Bank Reconciliation made simple

img_bank_reconciliation_540x360.jpgBank reconciliation is a process that explains the difference between the bank balance shown in an Organization’s bank statement, as supplied by the bank, and the corresponding amount shown in the Organization’s own accounting records at a particular point in time. Such differences may occur, for example, because a cheque or a list of cheques issued by the organization has not been presented to the bank, a banking transaction, such as a credit received, or a charge made by the bank, has not yet been recorded in the Organization’s books, or either the bank or the organization itself has made an error. It may be easy to reconcile the difference by looking at very recent transactions in either the bank statement or the Organization’s own accounting records and seeing if some combination of them tallies with the difference to be explained. Otherwise it may be necessary to go through and match every single transaction in both sets of records since the last reconciliation, and see what transactions remain unmatched. The necessary adjustments should then be made in the cash book, or any timing differences recorded to assist with future reconciliations.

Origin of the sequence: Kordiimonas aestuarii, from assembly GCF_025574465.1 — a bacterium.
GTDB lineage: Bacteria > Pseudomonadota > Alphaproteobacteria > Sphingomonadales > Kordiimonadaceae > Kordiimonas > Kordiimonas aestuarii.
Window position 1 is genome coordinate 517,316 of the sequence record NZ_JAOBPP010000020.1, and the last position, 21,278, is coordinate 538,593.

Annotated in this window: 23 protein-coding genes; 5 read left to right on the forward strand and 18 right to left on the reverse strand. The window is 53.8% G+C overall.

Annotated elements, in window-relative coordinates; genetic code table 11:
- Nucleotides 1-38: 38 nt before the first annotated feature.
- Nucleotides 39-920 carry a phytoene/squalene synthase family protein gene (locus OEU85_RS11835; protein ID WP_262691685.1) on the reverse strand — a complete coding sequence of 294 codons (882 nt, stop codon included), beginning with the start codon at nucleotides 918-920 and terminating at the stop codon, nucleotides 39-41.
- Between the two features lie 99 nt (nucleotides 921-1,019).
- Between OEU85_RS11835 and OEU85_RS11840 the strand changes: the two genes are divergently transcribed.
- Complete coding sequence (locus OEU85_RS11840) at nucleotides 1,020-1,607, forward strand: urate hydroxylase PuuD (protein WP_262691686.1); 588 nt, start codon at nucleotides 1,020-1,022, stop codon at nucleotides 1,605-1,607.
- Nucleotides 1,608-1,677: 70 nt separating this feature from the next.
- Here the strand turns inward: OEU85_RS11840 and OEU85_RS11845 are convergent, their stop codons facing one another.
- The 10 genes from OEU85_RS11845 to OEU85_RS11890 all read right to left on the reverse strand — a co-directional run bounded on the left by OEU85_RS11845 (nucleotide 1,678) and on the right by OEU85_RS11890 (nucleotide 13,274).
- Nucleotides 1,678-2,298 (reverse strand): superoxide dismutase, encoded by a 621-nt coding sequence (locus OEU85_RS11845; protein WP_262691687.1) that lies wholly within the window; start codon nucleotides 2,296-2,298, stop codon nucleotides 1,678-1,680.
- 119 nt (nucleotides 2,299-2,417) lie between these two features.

Bank reconciliation is a critical tool for managing your cash balance. Reconciling as a process of comparing the cash activity in your accounting records to the transactions in your bank statement is critical in proper cash management. This process helps you monitor all of the cash inflows and outflows in your bank account. The reconciliation process also helps you identify fraud and other unauthorized cash transactions. As a result, it is critical for you to reconcile your bank account within a few days of receiving your bank statement.

Sometime past, bank statement do arrive at the end of the month, but the availability of banking platforms provide access to bank statement on daily basis. Bank reconciliations should therefore be completed to match the record of revenues and payments to those on the statement. Identify cheques that have not yet cleared and deposits that have not yet shown up on the statement. Bank reconciliations should be reviewed by a second party to maintain  effective internal control.